As new SARS-CoV-2 variants are rapidly emerging, exemplified by the B.1.1.7, 501Y.V2 and P.1 lineages, it is critical to understand if antibody responses induced by infection with the original SARS-CoV-2 virus or the current vaccines will remain effective against virus variants. In this study, authors evaluate neutralization of a series of altered Spike pseudotypes including a B.1.1.7 Spike pseudotype. The analyses of a panel of Spike-specific monoclonal antibodies revealed that the neutralizing activity of some antibodies was dramatically reduced by Spike amino acid changes. In contrast, polyclonal antibodies in the serum of patients infected in early 2020 remained active against most mutated Spike pseudotypes. The majority of serum samples were equally able to neutralize the B.1.1.7 Spike pseudotype, however, potency was reduced in a small number of samples (3 of 36) by 5–10-fold. This work highlights that changes in the SARS-CoV-2 Spike can alter neutralization sensitivity and underlines the need for effective real-time monitoring of emerging mutations and their impact on vaccine efficacy.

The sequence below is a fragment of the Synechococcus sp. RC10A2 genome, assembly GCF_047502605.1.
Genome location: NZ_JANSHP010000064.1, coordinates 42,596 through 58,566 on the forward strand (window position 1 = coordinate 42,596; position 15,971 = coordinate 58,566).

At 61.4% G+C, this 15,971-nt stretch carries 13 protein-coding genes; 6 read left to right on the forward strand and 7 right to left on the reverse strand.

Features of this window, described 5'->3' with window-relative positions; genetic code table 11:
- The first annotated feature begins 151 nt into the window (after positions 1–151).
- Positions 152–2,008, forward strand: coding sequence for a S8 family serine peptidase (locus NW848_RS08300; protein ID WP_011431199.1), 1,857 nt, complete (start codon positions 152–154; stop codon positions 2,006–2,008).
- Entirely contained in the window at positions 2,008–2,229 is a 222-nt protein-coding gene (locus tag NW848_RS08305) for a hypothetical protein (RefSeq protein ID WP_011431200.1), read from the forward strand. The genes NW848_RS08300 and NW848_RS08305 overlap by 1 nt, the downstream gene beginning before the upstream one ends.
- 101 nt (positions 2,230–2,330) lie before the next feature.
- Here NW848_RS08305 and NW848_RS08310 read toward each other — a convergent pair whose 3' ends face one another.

Antiviral Therapeutics and Vaccines

  • Vitamin D Status is Associated With In-hospital Mortality and Mechanical Ventilation: A Cohort of COVID-19 Hospitalized Patients